More Americans apply for jobless benefits, but labor market remains tight
U.S. applications for jobless claims rose slightly last week but remain at healthy levels, with companies reticent to let go of employees in a tight labor market.
The number of Americans filing for jobless claims for the week ending May 20 rose by 4,000 to 229,000 from 225,000 the week before, the Labor Department reported Thursday. The previous week’s number was revised down by a significant 17,000.
The weekly claims numbers are broadly representative of the number of U.S. layoffs.
The four-week moving average of claims, which evens out some of the week-to-week gyrations, was unchanged at 231,750 after the previous week’s number was revised down by 12,500. Analysts have pointed to a sustained increase in the four-week averages as a sign that layoffs are accelerating but are reluctant to predict that a spike in layoffs is imminent.
Overall, 1.8 million people were collecting unemployment benefits the week that ended May 13, about 5,000 more than the previous week.
Since the pandemic purge of millions of jobs three years ago, the U.S. economy has added jobs at a breakneck pace and Americans have enjoyed unusual job security. That’s despite interest rates that have been rising for more than a year and fears of a looming recession.
Early this month, the Fed raised its benchmark lending rate for the 10th time in a row in its bid to cool the economy and bring down four-decade-high inflation. Though the labor market still favors workers, there have been some recent indications that the Fed’s policy actions are working.
In April, U.S. employers added a healthy 253,000 jobs, and the unemployment rate dipped to 3.4%, matching a 54-year low. But the figures for February and March were revised lower by 149,000 jobs, potentially signaling that the Fed’s rate policy strategy is starting to cool the job market.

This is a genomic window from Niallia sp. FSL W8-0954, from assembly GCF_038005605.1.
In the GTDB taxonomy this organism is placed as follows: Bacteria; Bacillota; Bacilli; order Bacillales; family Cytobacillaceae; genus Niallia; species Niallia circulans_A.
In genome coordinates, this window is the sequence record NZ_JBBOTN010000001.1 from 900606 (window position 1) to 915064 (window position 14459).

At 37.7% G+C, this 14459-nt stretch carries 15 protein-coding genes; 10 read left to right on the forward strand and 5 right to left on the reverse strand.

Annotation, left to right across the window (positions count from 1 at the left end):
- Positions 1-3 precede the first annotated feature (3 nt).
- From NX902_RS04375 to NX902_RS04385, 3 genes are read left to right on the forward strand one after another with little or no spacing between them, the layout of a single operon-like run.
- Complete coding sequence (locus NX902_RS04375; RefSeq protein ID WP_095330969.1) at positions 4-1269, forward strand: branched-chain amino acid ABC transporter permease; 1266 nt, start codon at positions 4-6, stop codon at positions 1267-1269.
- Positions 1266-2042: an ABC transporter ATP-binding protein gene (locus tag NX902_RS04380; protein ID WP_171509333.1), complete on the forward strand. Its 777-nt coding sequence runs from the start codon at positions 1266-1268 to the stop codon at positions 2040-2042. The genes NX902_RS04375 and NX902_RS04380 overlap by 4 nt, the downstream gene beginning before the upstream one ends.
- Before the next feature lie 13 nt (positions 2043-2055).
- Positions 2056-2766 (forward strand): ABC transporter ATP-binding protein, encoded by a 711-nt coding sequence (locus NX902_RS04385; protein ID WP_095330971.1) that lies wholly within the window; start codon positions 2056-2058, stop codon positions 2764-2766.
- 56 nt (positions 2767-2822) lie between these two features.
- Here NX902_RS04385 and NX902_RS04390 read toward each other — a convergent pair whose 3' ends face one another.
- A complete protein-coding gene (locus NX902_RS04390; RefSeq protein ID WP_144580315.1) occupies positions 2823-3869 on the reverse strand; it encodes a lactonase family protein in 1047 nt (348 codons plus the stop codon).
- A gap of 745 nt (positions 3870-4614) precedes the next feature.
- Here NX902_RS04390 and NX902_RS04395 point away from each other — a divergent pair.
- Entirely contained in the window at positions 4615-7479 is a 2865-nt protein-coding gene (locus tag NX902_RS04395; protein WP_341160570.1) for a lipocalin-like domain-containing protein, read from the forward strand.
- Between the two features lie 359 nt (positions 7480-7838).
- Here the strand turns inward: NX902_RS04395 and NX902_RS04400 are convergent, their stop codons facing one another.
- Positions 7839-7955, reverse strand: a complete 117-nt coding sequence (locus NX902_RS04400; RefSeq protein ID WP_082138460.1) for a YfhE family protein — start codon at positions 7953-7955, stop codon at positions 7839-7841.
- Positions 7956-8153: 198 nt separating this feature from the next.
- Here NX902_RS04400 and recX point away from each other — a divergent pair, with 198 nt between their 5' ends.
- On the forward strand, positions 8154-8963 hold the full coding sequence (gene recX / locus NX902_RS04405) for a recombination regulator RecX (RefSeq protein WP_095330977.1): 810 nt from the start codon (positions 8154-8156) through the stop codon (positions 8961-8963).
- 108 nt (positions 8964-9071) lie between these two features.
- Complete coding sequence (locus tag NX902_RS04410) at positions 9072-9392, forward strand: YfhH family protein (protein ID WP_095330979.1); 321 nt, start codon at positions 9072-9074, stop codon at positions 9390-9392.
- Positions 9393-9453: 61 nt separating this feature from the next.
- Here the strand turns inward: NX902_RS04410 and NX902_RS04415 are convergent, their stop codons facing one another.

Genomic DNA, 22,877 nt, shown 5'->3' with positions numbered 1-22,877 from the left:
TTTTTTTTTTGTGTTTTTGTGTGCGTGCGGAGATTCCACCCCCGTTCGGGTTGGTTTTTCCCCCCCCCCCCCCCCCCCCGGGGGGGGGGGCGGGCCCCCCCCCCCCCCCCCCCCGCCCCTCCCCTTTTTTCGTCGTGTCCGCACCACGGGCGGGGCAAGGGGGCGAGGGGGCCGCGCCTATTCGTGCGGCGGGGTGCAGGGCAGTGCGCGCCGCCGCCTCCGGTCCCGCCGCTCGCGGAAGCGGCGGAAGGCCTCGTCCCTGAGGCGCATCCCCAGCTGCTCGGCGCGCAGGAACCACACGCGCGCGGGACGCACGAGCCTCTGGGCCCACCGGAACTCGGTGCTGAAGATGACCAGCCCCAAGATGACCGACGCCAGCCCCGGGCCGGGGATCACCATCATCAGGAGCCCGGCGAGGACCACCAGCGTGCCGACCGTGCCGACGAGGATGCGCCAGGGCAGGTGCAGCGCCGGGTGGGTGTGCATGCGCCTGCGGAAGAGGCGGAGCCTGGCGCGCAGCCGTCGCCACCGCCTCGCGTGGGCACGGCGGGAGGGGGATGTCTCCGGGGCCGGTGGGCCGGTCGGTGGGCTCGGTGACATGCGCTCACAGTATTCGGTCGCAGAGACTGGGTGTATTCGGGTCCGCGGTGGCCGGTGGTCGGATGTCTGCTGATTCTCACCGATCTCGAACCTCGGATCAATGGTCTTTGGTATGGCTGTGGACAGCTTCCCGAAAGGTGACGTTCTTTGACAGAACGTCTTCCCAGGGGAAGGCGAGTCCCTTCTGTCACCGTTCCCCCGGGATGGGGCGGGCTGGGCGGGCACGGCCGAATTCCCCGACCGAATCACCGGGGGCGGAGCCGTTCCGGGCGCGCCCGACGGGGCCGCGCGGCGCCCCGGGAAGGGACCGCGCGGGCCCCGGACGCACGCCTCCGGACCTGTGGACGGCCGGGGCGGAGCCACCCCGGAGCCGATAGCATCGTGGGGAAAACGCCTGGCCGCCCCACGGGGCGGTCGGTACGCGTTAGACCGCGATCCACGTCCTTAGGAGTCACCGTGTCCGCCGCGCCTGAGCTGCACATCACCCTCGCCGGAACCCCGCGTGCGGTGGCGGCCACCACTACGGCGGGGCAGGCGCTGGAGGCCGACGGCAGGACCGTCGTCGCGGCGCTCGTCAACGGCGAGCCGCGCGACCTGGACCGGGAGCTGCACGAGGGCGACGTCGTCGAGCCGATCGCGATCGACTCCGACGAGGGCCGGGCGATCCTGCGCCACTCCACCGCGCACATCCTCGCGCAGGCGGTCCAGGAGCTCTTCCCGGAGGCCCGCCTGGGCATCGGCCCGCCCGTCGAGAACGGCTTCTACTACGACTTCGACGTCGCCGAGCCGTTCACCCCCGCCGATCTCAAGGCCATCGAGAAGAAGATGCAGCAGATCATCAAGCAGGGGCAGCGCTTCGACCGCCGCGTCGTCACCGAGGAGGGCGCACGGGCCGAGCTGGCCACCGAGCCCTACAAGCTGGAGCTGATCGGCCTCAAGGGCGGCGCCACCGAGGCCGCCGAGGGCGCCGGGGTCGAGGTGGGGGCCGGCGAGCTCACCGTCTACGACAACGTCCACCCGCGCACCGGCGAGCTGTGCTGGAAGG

The government also recently reported that U.S. job openings fell in March to the lowest level in nearly two years.
The Fed is hoping to achieve a so-called soft landing — lowering growth just enough to bring inflation under control without causing a recession. Economists are skeptical, with many expecting the U.S. to enter a recession later this year.
Markets are hoping that Fed hits pause on its rate hikes at its next meeting. Minutes from the Fed’s last meeting showed that Fed officials were split on whether to raise its benchmark borrowing rate.
Earlier Thursday, the Commerce Department reported that the U.S. economy grew at a lackluster 1.3% annual rate from January through March as businesses wary of an economic slowdown trimmed their inventories. That’s a slight upgrade from its initial estimate of 1.1%.
There have been an increasing number of high-profile layoffs recently, mostly in the technology sector, where many companies now acknowledge overhiring during the pandemic. IBM, Microsoft, Salesforce, Twitter, Lyft, LinkedIn, and DoorDash have all announced layoffs in recent months. Amazon and Facebook parent Meta have each announced two sets of job cuts since November.
But it’s not just the tech sector that’s trimming staff. McDonald’s, Morgan Stanley and 3M also announced layoffs recently.
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